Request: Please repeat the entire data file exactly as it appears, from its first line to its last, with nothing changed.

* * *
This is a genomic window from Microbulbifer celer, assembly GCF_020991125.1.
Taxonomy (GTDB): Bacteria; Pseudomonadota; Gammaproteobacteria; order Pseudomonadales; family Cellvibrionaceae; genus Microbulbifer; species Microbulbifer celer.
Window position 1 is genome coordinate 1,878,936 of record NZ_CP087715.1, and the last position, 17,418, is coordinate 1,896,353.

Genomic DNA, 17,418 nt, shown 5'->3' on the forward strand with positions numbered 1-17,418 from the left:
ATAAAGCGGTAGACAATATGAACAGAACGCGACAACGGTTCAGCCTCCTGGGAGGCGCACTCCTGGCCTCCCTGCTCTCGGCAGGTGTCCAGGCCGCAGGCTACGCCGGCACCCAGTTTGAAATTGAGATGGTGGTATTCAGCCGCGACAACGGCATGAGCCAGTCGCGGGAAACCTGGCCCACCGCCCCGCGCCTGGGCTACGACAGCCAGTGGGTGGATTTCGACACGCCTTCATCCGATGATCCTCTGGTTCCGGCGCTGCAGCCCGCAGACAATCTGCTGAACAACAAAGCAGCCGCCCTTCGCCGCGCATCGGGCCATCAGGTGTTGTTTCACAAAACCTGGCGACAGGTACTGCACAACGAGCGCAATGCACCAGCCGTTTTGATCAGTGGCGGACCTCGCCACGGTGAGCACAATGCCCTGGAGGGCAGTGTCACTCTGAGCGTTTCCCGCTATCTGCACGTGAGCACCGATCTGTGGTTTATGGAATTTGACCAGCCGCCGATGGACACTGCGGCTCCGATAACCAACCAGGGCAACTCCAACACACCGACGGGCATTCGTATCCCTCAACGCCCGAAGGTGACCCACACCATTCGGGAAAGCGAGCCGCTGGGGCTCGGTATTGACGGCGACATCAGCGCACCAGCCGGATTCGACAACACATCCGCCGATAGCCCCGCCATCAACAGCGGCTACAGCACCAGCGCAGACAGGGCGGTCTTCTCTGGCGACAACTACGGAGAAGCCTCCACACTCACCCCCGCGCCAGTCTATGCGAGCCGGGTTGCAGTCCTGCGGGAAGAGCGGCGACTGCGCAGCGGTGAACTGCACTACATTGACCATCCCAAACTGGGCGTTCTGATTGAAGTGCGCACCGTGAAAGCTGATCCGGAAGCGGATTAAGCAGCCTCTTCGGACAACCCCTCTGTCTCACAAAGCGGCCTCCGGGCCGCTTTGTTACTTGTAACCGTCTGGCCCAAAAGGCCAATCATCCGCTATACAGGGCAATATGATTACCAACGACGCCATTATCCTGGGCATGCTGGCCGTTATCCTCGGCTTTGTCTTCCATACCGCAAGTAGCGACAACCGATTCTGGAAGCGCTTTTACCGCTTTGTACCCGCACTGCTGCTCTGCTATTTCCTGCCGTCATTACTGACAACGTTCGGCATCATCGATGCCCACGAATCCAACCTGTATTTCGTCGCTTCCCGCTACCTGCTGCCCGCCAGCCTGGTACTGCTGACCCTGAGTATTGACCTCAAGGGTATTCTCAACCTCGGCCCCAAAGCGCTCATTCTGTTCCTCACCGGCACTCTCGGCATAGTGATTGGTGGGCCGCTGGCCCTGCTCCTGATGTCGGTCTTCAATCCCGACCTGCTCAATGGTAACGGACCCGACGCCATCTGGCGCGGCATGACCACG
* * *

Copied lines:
This is a genomic window from Microbulbifer celer, assembly GCF_020991125.1.
Taxonomy (GTDB): Bacteria; Pseudomonadota; Gammaproteobacteria; order Pseudomonadales; family Cellvibrionaceae; genus Microbulbifer; species Microbulbifer celer.
Window position 1 is genome coordinate 1,878,936 of record NZ_CP087715.1, and the last position, 17,418, is coordinate 1,896,353.

Genomic DNA, 17,418 nt, shown 5'->3' on the forward strand with positions numbered 1-17,418 from the left:
ATAAAGCGGTAGACAATATGAACAGAACGCGACAACGGTTCAGCCTCCTGGGAGGCGCACTCCTGGCCTCCCTGCTCTCGGCAGGTGTCCAGGCCGCAGGCTACGCCGGCACCCAGTTTGAAATTGAGATGGTGGTATTCAGCCGCGACAACGGCATGAGCCAGTCGCGGGAAACCTGGCCCACCGCCCCGCGCCTGGGCTACGACAGCCAGTGGGTGGATTTCGACACGCCTTCATCCGATGATCCTCTGGTTCCGGCGCTGCAGCCCGCAGACAATCTGCTGAACAACAAAGCAGCCGCCCTTCGCCGCGCATCGGGCCATCAGGTGTTGTTTCACAAAACCTGGCGACAGGTACTGCACAACGAGCGCAATGCACCAGCCGTTTTGATCAGTGGCGGACCTCGCCACGGTGAGCACAATGCCCTGGAGGGCAGTGTCACTCTGAGCGTTTCCCGCTATCTGCACGTGAGCACCGATCTGTGGTTTATGGAATTTGACCAGCCGCCGATGGACACTGCGGCTCCGATAACCAACCAGGGCAACTCCAACACACCGACGGGCATTCGTATCCCTCAACGCCCGAAGGTGACCCACACCATTCGGGAAAGCGAGCCGCTGGGGCTCGGTATTGACGGCGACATCAGCGCACCAGCCGGATTCGACAACACATCCGCCGATAGCCCCGCCATCAACAGCGGCTACAGCACCAGCGCAGACAGGGCGGTCTTCTCTGGCGACAACTACGGAGAAGCCTCCACACTCACCCCCGCGCCAGTCTATGCGAGCCGGGTTGCAGTCCTGCGGGAAGAGCGGCGACTGCGCAGCGGTGAACTGCACTACATTGACCATCCCAAACTGGGCGTTCTGATTGAAGTGCGCACCGTGAAAGCTGATCCGGAAGCGGATTAAGCAGCCTCTTCGGACAACCCCTCTGTCTCACAAAGCGGCCTCCGGGCCGCTTTGTTACTTGTAACCGTCTGGCCCAAAAGGCCAATCATCCGCTATACAGGGCAATATGATTACCAACGACGCCATTATCCTGGGCATGCTGGCCGTTATCCTCGGCTTTGTCTTCCATACCGCAAGTAGCGACAACCGATTCTGGAAGCGCTTTTACCGCTTTGTACCCGCACTGCTGCTCTGCTATTTCCTGCCGTCATTACTGACAACGTTCGGCATCATCGATGCCCACGAATCCAACCTGTATTTCGTCGCTTCCCGCTACCTGCTGCCCGCCAGCCTGGTACTGCTGACCCTGAGTATTGACCTCAAGGGTATTCTCAACCTCGGCCCCAAAGCGCTCATTCTGTTCCTCACCGGCACTCTCGGCATAGTGATTGGTGGGCCGCTGGCCCTGCTCCTGATGTCGGTCTTCAATCCCGACCTGCTCAATGGTAACGGACCCGACGCCATCTGGCGCGGCATGACCACG